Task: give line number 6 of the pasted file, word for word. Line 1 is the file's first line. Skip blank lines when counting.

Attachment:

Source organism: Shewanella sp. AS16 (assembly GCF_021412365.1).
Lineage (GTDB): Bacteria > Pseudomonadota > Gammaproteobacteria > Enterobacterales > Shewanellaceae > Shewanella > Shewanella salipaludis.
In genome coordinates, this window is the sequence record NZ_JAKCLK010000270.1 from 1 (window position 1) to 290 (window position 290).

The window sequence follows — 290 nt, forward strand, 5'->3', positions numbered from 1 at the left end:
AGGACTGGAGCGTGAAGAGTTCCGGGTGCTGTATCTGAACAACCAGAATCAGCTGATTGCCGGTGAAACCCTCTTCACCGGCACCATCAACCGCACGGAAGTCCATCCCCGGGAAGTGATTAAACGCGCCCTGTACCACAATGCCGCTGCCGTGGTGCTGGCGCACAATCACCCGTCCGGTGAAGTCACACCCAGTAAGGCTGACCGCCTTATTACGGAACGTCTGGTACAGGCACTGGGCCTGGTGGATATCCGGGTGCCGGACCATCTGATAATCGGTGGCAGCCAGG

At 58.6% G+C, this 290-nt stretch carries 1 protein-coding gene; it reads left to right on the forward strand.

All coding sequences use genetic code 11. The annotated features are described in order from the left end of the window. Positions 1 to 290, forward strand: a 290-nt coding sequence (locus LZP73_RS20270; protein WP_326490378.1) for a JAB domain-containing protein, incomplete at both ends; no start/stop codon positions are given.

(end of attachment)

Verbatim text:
At 58.6% G+C, this 290-nt stretch carries 1 protein-coding gene; it reads left to right on the forward strand.